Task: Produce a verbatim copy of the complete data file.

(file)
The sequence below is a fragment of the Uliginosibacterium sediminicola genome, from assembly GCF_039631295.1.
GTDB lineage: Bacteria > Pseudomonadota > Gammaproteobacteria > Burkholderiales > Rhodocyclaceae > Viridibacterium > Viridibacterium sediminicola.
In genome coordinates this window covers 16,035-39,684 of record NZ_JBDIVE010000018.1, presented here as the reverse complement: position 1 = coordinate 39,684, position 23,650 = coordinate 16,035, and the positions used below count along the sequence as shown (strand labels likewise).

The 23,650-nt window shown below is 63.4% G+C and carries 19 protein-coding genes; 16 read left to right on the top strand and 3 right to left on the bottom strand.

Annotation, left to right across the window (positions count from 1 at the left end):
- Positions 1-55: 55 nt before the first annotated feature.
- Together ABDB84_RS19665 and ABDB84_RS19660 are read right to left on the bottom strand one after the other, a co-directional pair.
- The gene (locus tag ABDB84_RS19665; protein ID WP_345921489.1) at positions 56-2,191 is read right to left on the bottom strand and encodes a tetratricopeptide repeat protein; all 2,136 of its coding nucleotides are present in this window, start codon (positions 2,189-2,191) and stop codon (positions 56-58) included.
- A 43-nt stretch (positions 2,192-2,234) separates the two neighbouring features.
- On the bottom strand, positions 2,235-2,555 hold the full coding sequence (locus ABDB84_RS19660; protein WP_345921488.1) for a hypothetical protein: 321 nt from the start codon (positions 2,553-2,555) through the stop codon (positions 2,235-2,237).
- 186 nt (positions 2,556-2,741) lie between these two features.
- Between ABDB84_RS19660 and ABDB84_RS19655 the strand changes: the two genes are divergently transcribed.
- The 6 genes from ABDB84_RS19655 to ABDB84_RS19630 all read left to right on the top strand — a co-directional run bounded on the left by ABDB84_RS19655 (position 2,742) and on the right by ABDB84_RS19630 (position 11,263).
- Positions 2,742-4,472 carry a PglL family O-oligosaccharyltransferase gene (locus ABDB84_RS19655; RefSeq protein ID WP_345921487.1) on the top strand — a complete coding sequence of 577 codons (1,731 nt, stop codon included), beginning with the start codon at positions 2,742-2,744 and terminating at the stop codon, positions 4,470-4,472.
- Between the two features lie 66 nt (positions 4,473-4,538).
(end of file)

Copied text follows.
The sequence below is a fragment of the Uliginosibacterium sediminicola genome, from assembly GCF_039631295.1.
GTDB lineage: Bacteria > Pseudomonadota > Gammaproteobacteria > Burkholderiales > Rhodocyclaceae > Viridibacterium > Viridibacterium sediminicola.
In genome coordinates this window covers 16,035-39,684 of record NZ_JBDIVE010000018.1, presented here as the reverse complement: position 1 = coordinate 39,684, position 23,650 = coordinate 16,035, and the positions used below count along the sequence as shown (strand labels likewise).

The 23,650-nt window shown below is 63.4% G+C and carries 19 protein-coding genes; 16 read left to right on the top strand and 3 right to left on the bottom strand.

Annotation, left to right across the window (positions count from 1 at the left end):
- Positions 1-55: 55 nt before the first annotated feature.
- Together ABDB84_RS19665 and ABDB84_RS19660 are read right to left on the bottom strand one after the other, a co-directional pair.
- The gene (locus tag ABDB84_RS19665; protein ID WP_345921489.1) at positions 56-2,191 is read right to left on the bottom strand and encodes a tetratricopeptide repeat protein; all 2,136 of its coding nucleotides are present in this window, start codon (positions 2,189-2,191) and stop codon (positions 56-58) included.
- A 43-nt stretch (positions 2,192-2,234) separates the two neighbouring features.
- On the bottom strand, positions 2,235-2,555 hold the full coding sequence (locus ABDB84_RS19660; protein WP_345921488.1) for a hypothetical protein: 321 nt from the start codon (positions 2,553-2,555) through the stop codon (positions 2,235-2,237).
- 186 nt (positions 2,556-2,741) lie between these two features.
- Between ABDB84_RS19660 and ABDB84_RS19655 the strand changes: the two genes are divergently transcribed.
- The 6 genes from ABDB84_RS19655 to ABDB84_RS19630 all read left to right on the top strand — a co-directional run bounded on the left by ABDB84_RS19655 (position 2,742) and on the right by ABDB84_RS19630 (position 11,263).
- Positions 2,742-4,472 carry a PglL family O-oligosaccharyltransferase gene (locus ABDB84_RS19655; RefSeq protein ID WP_345921487.1) on the top strand — a complete coding sequence of 577 codons (1,731 nt, stop codon included), beginning with the start codon at positions 2,742-2,744 and terminating at the stop codon, positions 4,470-4,472.
- Between the two features lie 66 nt (positions 4,473-4,538).